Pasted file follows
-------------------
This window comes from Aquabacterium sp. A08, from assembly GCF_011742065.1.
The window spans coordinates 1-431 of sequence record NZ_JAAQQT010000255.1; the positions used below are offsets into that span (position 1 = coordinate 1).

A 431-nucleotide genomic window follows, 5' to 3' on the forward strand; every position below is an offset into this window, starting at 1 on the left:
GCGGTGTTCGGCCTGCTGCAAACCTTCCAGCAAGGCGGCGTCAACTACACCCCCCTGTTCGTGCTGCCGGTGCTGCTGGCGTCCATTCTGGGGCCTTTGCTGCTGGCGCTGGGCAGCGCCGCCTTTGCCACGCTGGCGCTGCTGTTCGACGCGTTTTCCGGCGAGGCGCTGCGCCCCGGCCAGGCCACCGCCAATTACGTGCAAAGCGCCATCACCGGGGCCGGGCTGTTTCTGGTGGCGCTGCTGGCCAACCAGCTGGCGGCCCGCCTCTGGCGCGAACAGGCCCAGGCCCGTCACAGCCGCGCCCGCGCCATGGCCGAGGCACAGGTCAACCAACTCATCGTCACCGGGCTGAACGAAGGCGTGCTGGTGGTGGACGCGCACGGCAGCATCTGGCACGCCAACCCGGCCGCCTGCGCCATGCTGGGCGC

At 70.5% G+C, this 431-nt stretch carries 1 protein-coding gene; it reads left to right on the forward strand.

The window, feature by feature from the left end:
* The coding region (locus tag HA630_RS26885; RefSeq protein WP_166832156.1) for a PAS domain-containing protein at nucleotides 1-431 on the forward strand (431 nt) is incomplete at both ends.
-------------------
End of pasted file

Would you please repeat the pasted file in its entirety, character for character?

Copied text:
This window comes from Aquabacterium sp. A08, from assembly GCF_011742065.1.
The window spans coordinates 1-431 of sequence record NZ_JAAQQT010000255.1; the positions used below are offsets into that span (position 1 = coordinate 1).

A 431-nucleotide genomic window follows, 5' to 3' on the forward strand; every position below is an offset into this window, starting at 1 on the left:
GCGGTGTTCGGCCTGCTGCAAACCTTCCAGCAAGGCGGCGTCAACTACACCCCCCTGTTCGTGCTGCCGGTGCTGCTGGCGTCCATTCTGGGGCCTTTGCTGCTGGCGCTGGGCAGCGCCGCCTTTGCCACGCTGGCGCTGCTGTTCGACGCGTTTTCCGGCGAGGCGCTGCGCCCCGGCCAGGCCACCGCCAATTACGTGCAAAGCGCCATCACCGGGGCCGGGCTGTTTCTGGTGGCGCTGCTGGCCAACCAGCTGGCGGCCCGCCTCTGGCGCGAACAGGCCCAGGCCCGTCACAGCCGCGCCCGCGCCATGGCCGAGGCACAGGTCAACCAACTCATCGTCACCGGGCTGAACGAAGGCGTGCTGGTGGTGGACGCGCACGGCAGCATCTGGCACGCCAACCCGGCCGCCTGCGCCATGCTGGGCGC

At 70.5% G+C, this 431-nt stretch carries 1 protein-coding gene; it reads left to right on the forward strand.

The window, feature by feature from the left end:
* The coding region (locus tag HA630_RS26885; RefSeq protein WP_166832156.1) for a PAS domain-containing protein at nucleotides 1-431 on the forward strand (431 nt) is incomplete at both ends.